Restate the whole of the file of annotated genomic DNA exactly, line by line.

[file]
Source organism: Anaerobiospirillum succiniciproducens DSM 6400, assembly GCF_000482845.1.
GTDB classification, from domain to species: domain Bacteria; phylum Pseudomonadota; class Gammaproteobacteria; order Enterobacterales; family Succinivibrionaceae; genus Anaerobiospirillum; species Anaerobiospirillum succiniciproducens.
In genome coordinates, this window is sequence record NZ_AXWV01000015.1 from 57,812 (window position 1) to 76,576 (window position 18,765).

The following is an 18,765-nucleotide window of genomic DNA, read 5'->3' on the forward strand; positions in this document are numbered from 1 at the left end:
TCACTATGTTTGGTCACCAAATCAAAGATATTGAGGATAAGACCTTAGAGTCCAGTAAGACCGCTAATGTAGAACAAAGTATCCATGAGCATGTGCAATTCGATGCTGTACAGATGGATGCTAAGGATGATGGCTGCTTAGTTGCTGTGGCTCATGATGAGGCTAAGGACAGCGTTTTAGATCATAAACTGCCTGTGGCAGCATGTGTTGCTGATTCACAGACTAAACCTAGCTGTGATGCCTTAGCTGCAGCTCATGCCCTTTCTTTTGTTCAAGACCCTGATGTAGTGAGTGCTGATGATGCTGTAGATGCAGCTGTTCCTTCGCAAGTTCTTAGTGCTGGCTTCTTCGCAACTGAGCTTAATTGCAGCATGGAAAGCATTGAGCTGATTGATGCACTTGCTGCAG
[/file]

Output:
Source organism: Anaerobiospirillum succiniciproducens DSM 6400, assembly GCF_000482845.1.
GTDB classification, from domain to species: domain Bacteria; phylum Pseudomonadota; class Gammaproteobacteria; order Enterobacterales; family Succinivibrionaceae; genus Anaerobiospirillum; species Anaerobiospirillum succiniciproducens.
In genome coordinates, this window is sequence record NZ_AXWV01000015.1 from 57,812 (window position 1) to 76,576 (window position 18,765).

The following is an 18,765-nucleotide window of genomic DNA, read 5'->3' on the forward strand; positions in this document are numbered from 1 at the left end:
TCACTATGTTTGGTCACCAAATCAAAGATATTGAGGATAAGACCTTAGAGTCCAGTAAGACCGCTAATGTAGAACAAAGTATCCATGAGCATGTGCAATTCGATGCTGTACAGATGGATGCTAAGGATGATGGCTGCTTAGTTGCTGTGGCTCATGATGAGGCTAAGGACAGCGTTTTAGATCATAAACTGCCTGTGGCAGCATGTGTTGCTGATTCACAGACTAAACCTAGCTGTGATGCCTTAGCTGCAGCTCATGCCCTTTCTTTTGTTCAAGACCCTGATGTAGTGAGTGCTGATGATGCTGTAGATGCAGCTGTTCCTTCGCAAGTTCTTAGTGCTGGCTTCTTCGCAACTGAGCTTAATTGCAGCATGGAAAGCATTGAGCTGATTGATGCACTTGCTGCAG